“When the president lied about the size of his inaugural crowd, it was embarrassing. It was hard to believe when he falsified a hurricane weather map,” Deutch said. “But now we face coronavirus and the president tells us that a vaccine is all ready and it isn’t. And then he tells us that warm weather will miraculously take care of this, take care of everything and it won’t.”

Pompeo defended the administration’s handling of COVID-19.

“This administration has taken actions that have significantly reduced risks and it will continue to do so,” the secretary said. “It is a very complex problem.”

Few new details emerged Friday related to the original reason for the hearing — the administration’s legal justification and the related-regional fallout of the early January decision to order a fatal drone strike on Iran’s most powerful military commander, Maj. Gen. Qassem Soleimani.

When the topic of Iran did come up, Democrats used their limited questioning time to criticize the administration’s actions toward Tehran while Pompeo and Republicans panel members defended them as successful.

The acrimony of Friday’s hearing was remarkable for the setting.

While other congressional committees have long seen their proceedings and legislative work dominated by partisan concerns, the House Foreign Affairs Committee held out longer than others in remaining a lone island of bipartisanship, acting under the old adage that “politics stops at the water’s edge.”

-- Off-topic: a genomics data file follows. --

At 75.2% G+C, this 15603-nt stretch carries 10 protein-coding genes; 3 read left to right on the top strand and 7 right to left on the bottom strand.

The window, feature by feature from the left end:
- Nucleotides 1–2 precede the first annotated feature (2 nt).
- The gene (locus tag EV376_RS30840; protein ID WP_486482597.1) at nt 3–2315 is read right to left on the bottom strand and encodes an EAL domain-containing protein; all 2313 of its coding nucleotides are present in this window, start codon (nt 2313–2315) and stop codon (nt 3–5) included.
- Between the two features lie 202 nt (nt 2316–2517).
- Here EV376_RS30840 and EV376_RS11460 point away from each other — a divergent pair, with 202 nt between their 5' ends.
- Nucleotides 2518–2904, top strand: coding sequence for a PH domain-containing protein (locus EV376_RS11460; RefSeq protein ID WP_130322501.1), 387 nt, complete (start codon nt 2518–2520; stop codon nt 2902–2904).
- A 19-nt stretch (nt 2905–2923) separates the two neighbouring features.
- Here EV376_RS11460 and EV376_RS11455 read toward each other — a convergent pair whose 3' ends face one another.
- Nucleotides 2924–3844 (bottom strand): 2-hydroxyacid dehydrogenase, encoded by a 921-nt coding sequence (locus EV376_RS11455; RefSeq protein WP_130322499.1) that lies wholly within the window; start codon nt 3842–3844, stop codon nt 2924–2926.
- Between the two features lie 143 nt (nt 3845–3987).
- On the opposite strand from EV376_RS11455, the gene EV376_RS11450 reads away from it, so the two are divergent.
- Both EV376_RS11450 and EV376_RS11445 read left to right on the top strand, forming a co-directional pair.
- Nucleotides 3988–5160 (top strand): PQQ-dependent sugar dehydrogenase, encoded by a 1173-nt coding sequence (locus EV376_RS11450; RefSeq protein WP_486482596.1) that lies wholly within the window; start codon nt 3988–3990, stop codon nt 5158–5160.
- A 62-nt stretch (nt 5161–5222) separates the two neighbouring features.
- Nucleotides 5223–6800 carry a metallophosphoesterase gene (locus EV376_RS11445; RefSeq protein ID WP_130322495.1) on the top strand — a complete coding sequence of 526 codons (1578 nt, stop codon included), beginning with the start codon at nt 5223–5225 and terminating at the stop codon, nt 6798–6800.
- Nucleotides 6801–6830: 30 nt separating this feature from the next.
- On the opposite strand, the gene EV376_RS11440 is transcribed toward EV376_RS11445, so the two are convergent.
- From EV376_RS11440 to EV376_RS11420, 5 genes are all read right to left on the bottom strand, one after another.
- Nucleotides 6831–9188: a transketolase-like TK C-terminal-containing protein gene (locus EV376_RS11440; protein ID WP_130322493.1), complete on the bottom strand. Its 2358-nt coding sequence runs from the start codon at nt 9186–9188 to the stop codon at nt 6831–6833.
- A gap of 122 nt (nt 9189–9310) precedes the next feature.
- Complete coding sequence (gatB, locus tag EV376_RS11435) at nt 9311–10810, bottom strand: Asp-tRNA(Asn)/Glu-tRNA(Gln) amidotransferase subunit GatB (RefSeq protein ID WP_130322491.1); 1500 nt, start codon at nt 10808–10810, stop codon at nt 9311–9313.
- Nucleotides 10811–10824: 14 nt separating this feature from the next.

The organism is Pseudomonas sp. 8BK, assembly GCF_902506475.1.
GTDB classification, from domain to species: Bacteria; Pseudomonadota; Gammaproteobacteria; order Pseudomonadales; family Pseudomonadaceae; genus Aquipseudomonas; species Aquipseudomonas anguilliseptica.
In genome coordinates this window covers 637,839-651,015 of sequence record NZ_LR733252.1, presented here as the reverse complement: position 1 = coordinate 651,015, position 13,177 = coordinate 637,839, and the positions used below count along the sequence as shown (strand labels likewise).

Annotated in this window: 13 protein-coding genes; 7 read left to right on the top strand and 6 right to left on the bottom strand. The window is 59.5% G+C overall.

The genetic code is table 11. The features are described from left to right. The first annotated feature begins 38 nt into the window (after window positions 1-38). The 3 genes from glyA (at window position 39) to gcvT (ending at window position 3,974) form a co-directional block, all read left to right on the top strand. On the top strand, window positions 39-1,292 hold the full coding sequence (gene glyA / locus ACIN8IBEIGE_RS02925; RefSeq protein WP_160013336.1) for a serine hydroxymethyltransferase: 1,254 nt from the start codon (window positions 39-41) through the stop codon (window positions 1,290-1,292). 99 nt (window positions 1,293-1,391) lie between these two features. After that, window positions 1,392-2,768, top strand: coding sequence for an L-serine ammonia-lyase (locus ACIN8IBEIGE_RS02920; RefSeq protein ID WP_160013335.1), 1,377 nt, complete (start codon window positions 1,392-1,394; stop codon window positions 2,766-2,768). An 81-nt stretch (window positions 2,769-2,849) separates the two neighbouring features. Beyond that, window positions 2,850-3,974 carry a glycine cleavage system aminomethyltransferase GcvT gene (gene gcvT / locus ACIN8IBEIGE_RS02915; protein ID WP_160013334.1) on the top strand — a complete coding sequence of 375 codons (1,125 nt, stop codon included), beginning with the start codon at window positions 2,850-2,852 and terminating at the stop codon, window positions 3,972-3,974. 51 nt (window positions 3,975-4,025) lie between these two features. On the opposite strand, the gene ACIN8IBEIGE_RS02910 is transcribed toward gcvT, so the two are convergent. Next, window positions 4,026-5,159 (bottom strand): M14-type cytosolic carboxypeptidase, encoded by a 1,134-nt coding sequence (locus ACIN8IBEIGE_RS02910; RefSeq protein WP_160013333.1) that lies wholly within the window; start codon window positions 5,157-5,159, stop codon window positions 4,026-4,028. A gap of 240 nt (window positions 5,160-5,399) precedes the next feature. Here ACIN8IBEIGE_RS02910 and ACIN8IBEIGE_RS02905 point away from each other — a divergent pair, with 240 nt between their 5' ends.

One year into Democrats’ takeover of the House and three years into the Trump administration, the last vestiges of that veneer of bipartisanship appeared to die on Friday, multiple Republicans said during the hearing.

Noting that Pompeo had managed to carve out time in his schedule to speak Friday at noon at the annual Conservative Political Action Conference in Washington, Rep. Ted Lieu, D-Calif., questioned the secretary about why he couldn’t find more than two hours to testify before the committee.

“You, sir, represent all Americans, not a special interest group. It is shameful you can’t answer basic questions,” Lieu said, after Pompeo declined to answer questions on whether he disagreed with acting White House chief of staff Mick Mulvaney’s recent minimization of the coronavirus threat.